technology, science, and culture 4965

describe cultural and social influences in almost
every aspect of science. The most influential
of these was Thomas Kuhn, who asserted in
The Structure of Scientific Revolutions that science
does not progress by amassing and correlating
observations, but rather through sudden changes
in fashion after which prior theories, and even
data, acquire new meaning. Echoing Fleck, and
drawing some inspiration from gestalt psychol
ogy, Kuhn argued that sense data themselves
appear different to different researchers work
ing from within different theoretical orientations.
A Chinese acupuncturist and a Canadian cardi
ologist will see different symptoms in the same
Kuhns book inspired a great deal of research,
some challenging his outlook, and some taking
it much farther than Kuhn himself could
endorse. Philosopher of science Paul Feyera
bend concluded that science has no overarching
method at all, and that in research anything
goes. Further, he declared in the 1975 intro
duction to the Chinese translation of his famous
book Against Method that First World science
is one science among many. Different cultures
produce different sciences. One of the most
spirited efforts to describe the interpenetra
tion of sciences and sociocultural factors was
conceived at about this time in Edinburgh
(and advanced by Barry Barnes, David Bloor,
Donald MacKenzie, Steven Shapin, Andrew
Pickering, and others) and called the Strong
Program. Its aim, according to Bloor, was to
show that it was not possible anymore to hold a
vision of science as exempt from social influ
ences. The accuracy or truth of a scientific
theory can never be taken to explain its accep
tance, Bloor and his colleagues insisted, because
it is acceptance on the part of a scientific com
munity that determines which theories are
considered accurate and true. Thus, it is not
just logic, rationality, and truth that explain
the progress of science, but also sociocultural
negotiations within a scientific community.
This view, embraced and expanded by a gen
eration of historians, sociologists, and anthro
pologists of science, was developed into what
became known as the social constructivist (or
sometimes social constructionist) view of
science, which held that what is taken to be true
among scientists reflects social consensus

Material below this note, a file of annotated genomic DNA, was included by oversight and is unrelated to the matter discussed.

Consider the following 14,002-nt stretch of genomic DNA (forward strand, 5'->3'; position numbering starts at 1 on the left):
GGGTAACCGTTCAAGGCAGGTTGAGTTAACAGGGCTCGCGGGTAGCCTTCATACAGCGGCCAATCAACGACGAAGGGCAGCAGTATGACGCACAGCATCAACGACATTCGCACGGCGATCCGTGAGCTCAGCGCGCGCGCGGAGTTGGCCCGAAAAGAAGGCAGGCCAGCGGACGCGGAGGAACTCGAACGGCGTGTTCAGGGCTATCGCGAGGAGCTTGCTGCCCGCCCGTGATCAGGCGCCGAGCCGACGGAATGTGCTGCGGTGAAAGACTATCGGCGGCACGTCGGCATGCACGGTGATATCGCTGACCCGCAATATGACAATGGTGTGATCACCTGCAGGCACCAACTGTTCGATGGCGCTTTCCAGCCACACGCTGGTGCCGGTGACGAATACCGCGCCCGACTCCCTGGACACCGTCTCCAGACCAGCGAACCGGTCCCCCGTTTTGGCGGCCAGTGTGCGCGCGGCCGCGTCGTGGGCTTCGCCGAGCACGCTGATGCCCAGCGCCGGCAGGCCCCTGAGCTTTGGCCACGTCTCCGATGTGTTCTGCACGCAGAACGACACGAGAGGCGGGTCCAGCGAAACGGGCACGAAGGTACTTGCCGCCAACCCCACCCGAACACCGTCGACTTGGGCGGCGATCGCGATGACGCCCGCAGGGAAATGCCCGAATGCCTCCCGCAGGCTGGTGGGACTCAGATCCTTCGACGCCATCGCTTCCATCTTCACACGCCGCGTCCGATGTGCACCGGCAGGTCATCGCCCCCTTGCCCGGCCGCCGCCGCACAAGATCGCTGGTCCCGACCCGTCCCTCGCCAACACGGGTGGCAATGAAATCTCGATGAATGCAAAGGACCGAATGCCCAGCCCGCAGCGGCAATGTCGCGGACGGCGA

among them, and not bedrock facts about
nature. Scholars advocating the social con
struction of technology (SCOT) have similarly
described how technologies do not evolve
according to an inevitable logic of their own,
but are constituted through ongoing negotia
tions between engineers, consumers, users,
marketers, and others, and as a result reflect a
mosaic of social and cultural assumptions.
In recent decades, feminist historians and
philosophers of science like Evelyn Fox Keller
and Donna Haraway have argued that cultural
assumptions about gender greatly influence the
production of scientific knowledge. Casual and
commonplace sexist presumptions lead scien
tists to misrepresent womens physiology, psy
chology, and social roles, as well as to prefer
certain sorts of scientific theories (reductive
ones, for instance) over other sorts (holistic
ones). More radically, Sandra Harding and
other feminist scholars of science have argued
that scientists canons of epistemology what
they take to be knowledge and how they seek
knowledge are themselves conditioned in part
by gender. In this view, often called standpoint
epistemology, what counts for evidence and
argument may differ between female and male
scientists. Other philosophers have emphasized
that aesthetic considerations have greatly influ
enced which scientific theories have been
accepted and which rejected. (One can always
make a theory, many theories, to account for
known facts, wrote Nobel physicist George
Thomson, the test is aesthetic.) Still others
have emphasized the impact of literary conven
tions on science, arguing that canons of literary
coherence influence which scientific theories are
accepted and which are rejected. Sociologist of
science Karin Knorr Cetina has recently argued
that scientific knowledge is mediated through
varying epistemic cultures, shaped by affinity,
necessity, and historical coincidence. Taken
together, sociologists, anthropologists, histor
ians, and philosophers of science have, in the
past 70 years, described how religion, politics,
economics, class, gender, race, art, etiquette,
and many other ambient aspects of culture and
society have affected the process and products
of science. Scholars have found traces of these
influences in every facet of scientific practice:
choice of subject to investigate, experimental
design, observation, inference, analysis, publi
cation, and more. These findings have been